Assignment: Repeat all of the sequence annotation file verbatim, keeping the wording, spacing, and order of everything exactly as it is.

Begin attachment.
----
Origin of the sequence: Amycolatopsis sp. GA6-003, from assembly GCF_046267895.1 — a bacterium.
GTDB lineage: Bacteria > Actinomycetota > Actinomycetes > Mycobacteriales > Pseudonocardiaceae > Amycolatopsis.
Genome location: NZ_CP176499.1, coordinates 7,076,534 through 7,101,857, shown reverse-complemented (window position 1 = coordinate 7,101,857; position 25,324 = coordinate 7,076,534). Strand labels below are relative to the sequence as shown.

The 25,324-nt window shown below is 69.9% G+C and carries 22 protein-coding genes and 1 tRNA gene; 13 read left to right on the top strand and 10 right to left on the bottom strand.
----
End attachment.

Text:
Origin of the sequence: Amycolatopsis sp. GA6-003, from assembly GCF_046267895.1 — a bacterium.
GTDB lineage: Bacteria > Actinomycetota > Actinomycetes > Mycobacteriales > Pseudonocardiaceae > Amycolatopsis.
Genome location: NZ_CP176499.1, coordinates 7,076,534 through 7,101,857, shown reverse-complemented (window position 1 = coordinate 7,101,857; position 25,324 = coordinate 7,076,534). Strand labels below are relative to the sequence as shown.

The 25,324-nt window shown below is 69.9% G+C and carries 22 protein-coding genes and 1 tRNA gene; 13 read left to right on the top strand and 10 right to left on the bottom strand.